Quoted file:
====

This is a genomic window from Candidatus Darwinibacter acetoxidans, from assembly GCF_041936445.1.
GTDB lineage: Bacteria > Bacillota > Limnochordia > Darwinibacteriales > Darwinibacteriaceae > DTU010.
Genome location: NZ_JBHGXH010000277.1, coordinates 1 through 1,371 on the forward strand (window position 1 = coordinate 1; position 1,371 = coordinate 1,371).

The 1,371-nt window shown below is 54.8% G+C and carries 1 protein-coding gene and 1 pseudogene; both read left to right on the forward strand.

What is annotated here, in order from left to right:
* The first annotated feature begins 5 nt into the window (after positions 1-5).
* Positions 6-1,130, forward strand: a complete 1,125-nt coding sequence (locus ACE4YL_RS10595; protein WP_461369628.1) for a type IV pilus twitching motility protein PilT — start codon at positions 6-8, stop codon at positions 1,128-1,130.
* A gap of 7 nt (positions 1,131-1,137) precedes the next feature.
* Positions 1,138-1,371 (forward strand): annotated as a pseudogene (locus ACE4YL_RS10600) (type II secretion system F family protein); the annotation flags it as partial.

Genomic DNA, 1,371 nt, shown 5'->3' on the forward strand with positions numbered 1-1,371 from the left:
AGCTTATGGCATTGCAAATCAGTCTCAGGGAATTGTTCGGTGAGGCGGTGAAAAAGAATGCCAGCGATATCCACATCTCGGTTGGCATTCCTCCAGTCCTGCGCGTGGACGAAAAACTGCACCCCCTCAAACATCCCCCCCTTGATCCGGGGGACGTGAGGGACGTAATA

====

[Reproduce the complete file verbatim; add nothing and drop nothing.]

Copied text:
This is a genomic window from Candidatus Darwinibacter acetoxidans, from assembly GCF_041936445.1.
GTDB lineage: Bacteria > Bacillota > Limnochordia > Darwinibacteriales > Darwinibacteriaceae > DTU010.
Genome location: NZ_JBHGXH010000277.1, coordinates 1 through 1,371 on the forward strand (window position 1 = coordinate 1; position 1,371 = coordinate 1,371).

The 1,371-nt window shown below is 54.8% G+C and carries 1 protein-coding gene and 1 pseudogene; both read left to right on the forward strand.

What is annotated here, in order from left to right:
* The first annotated feature begins 5 nt into the window (after positions 1-5).
* Positions 6-1,130, forward strand: a complete 1,125-nt coding sequence (locus ACE4YL_RS10595; protein WP_461369628.1) for a type IV pilus twitching motility protein PilT — start codon at positions 6-8, stop codon at positions 1,128-1,130.
* A gap of 7 nt (positions 1,131-1,137) precedes the next feature.
* Positions 1,138-1,371 (forward strand): annotated as a pseudogene (locus ACE4YL_RS10600) (type II secretion system F family protein); the annotation flags it as partial.

Genomic DNA, 1,371 nt, shown 5'->3' on the forward strand with positions numbered 1-1,371 from the left:
AGCTTATGGCATTGCAAATCAGTCTCAGGGAATTGTTCGGTGAGGCGGTGAAAAAGAATGCCAGCGATATCCACATCTCGGTTGGCATTCCTCCAGTCCTGCGCGTGGACGAAAAACTGCACCCCCTCAAACATCCCCCCCTTGATCCGGGGGACGTGAGGGACGTAATA